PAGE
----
Grassroots group calls for more funding, attention to Delta
Published 4:14 pm Friday, July 27, 2007
Members of a grassroots groups representing the impoverished Mississippi Delta say presidential candidates who visit the region need to bring ideas, not just cameras.
“Don’t come to our region and use us as a photo op,” said Lee Powell, executive director of the Mississippi Delta Grassroots Caucus.
Former Sen. John Edwards of North Carolina visited Helena-West Helena this month to focus on poverty, but local leaders have been critical, saying Edwards should have spent more time in the region. The former senator spent less than 30 minutes there on his anti-poverty tour.
Edwards supporters, including the director of Service Employees International Union Local 100, said the former senator was gracious and willing to listen.
“Alleviating poverty in America is the cause of John Edwards’ life, and the truth is that no one in this race has focused more on poverty, and no one will do more as president to address poverty than John Edwards,” said Colleen Murray, a spokeswoman for Edwards.
Powell said it was likely that the new president would have ties to the Delta, citing hopefuls Fred Thompson of Tennessee, Mike Huckabee of Arkansas, former Arkansas first lady Hillary Rodham Clinton and Sen. Barack Obama, whose southern Illinois constituency is part of the Delta.
Members of the caucus Thursday also criticized the Bush administration, saying that the Delta Regional Authority, which represents Alabama, Arkansas, Illinois, Kentucky, Louisiana, Mississippi, Missouri and Tennessee, is getting short shrift in appropriations.
The caucus urged presidential hopefuls to be more mindful of the Delta’s needs.
“The (Bush) administration has failed the Delta, and at this point, we need to urge the Congress, and above all, the current presidential candidates to reverse the administration’s neglect,” Powell said.
The House has approved a $6 million budget for the organization; the Senate has passed a $12 million appropriation. The chambers will likely determine a final amount in a conference committee this fall.
Powell said the authority is expected to receive an additional $3 million from U.S. Department of Agriculture Rural Development.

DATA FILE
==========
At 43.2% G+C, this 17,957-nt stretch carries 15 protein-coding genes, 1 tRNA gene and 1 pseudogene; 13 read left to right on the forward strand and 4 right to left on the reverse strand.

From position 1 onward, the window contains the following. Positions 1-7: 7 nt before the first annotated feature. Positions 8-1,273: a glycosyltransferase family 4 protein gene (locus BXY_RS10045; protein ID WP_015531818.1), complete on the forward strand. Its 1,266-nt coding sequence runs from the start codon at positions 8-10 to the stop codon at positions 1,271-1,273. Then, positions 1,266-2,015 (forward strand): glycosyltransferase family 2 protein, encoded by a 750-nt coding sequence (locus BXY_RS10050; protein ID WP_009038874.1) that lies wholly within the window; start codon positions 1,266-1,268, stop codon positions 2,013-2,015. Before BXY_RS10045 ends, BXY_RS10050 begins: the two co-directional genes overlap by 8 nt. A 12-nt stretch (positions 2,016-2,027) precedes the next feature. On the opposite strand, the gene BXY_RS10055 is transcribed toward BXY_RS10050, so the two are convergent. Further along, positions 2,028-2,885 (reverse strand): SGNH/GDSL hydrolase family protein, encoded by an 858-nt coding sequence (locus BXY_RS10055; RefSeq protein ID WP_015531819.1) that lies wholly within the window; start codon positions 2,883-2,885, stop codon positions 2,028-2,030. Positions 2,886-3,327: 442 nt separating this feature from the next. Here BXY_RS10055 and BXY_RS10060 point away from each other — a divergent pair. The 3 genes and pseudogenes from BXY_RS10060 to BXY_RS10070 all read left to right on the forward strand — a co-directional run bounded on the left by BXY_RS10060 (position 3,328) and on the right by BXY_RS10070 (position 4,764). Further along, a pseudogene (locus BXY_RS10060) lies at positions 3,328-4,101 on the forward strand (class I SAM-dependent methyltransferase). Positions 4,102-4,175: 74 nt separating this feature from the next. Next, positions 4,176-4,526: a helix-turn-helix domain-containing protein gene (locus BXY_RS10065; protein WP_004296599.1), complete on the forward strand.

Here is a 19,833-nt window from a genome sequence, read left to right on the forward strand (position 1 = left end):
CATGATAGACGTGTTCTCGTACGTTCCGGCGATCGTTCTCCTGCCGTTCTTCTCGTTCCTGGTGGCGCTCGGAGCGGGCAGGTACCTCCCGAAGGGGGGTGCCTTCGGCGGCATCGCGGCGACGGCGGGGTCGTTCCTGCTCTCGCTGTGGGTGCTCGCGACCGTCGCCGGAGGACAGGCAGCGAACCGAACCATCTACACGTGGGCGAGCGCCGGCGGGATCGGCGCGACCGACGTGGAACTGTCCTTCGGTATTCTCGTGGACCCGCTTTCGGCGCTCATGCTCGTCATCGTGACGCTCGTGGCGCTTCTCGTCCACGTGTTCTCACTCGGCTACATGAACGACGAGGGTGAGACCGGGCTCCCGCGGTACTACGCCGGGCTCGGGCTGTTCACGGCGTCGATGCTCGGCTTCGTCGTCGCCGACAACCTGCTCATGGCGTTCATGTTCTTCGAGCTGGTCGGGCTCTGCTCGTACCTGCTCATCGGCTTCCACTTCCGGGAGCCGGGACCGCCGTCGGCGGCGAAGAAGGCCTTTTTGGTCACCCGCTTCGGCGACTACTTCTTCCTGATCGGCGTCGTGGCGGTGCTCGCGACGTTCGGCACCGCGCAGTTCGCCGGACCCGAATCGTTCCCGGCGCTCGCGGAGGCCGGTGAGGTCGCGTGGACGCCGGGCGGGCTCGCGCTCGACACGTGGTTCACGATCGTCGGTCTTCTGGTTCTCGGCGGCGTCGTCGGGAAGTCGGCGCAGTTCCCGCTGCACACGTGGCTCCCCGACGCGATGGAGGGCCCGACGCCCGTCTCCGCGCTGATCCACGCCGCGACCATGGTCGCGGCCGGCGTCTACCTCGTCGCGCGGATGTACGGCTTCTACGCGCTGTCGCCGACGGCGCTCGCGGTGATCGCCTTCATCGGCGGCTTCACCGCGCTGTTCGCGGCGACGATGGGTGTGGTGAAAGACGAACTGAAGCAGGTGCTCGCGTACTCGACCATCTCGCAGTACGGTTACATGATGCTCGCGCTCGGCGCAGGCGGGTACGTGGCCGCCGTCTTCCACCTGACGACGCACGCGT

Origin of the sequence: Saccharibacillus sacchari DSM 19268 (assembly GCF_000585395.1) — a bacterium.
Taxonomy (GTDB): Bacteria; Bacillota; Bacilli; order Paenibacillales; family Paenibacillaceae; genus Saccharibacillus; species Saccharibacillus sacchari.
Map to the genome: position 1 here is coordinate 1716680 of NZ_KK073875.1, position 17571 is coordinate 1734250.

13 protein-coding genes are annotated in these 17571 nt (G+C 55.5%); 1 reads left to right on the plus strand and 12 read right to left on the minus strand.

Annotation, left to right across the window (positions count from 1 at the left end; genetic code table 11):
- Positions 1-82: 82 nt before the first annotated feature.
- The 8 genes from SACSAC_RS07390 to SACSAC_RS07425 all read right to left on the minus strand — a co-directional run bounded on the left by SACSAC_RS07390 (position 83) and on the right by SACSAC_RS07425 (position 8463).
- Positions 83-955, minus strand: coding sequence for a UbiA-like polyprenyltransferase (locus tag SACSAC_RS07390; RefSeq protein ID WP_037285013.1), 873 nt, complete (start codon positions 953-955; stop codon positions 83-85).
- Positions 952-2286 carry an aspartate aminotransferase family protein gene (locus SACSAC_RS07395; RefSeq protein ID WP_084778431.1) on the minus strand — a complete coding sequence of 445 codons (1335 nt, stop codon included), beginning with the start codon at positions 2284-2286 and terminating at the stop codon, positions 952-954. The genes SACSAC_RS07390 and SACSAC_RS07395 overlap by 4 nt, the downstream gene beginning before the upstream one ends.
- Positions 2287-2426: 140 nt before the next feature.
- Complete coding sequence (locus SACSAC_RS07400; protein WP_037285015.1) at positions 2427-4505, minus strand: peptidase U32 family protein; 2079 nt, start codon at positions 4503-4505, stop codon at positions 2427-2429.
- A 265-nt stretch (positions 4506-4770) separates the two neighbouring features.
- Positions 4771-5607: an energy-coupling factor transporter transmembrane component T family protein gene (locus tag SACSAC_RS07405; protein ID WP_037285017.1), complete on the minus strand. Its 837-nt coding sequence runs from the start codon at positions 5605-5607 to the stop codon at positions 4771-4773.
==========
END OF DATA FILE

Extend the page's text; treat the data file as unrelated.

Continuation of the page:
Rep. Marion Berry, D-Ark., who represents eastern Arkansas, has criticized the agency for its administrative spending, but the congressman’s office has said Berry will support the Senate’s $12 million recommendation.
When the Delta Regional Authority was established in 2000 by a bipartisan group of lawmakers, it received a $30 million budget. Powell said it’s disheartening to see funding dwindle as poverty, poor infrastructure and social problems continue to mount in the Mississippi River Delta.
“We need to focus our nation’s leaders on the fact that this is a national issue, and not just a regional issue,” Powell said. “And if a chain is only as strong as its weakest leak, then the economy of the United States is being seriously held back by the weak link in the Delta.”
Desha County Judge Mark McElroy said that although Delta residents face serious problems, the region itself is full of resources. What could help the Delta is the passage of a farm bill that provides a decent safety net for farmers, he said.
“Surely one thing won’t cure all the ills in the Delta. I’ve been here too long,” McElroy said. “I’ll tell you one thing that really is important in the Delta — we’ve got the richest farm ground in the world. And when the farmers do well, so does the Delta.”
McElroy added: “Money’s not necessarily the answer to our woes in the Delta, but it sure beats whatever came in second.”
On the Net:
Delta Regional Authority: www.dra.gov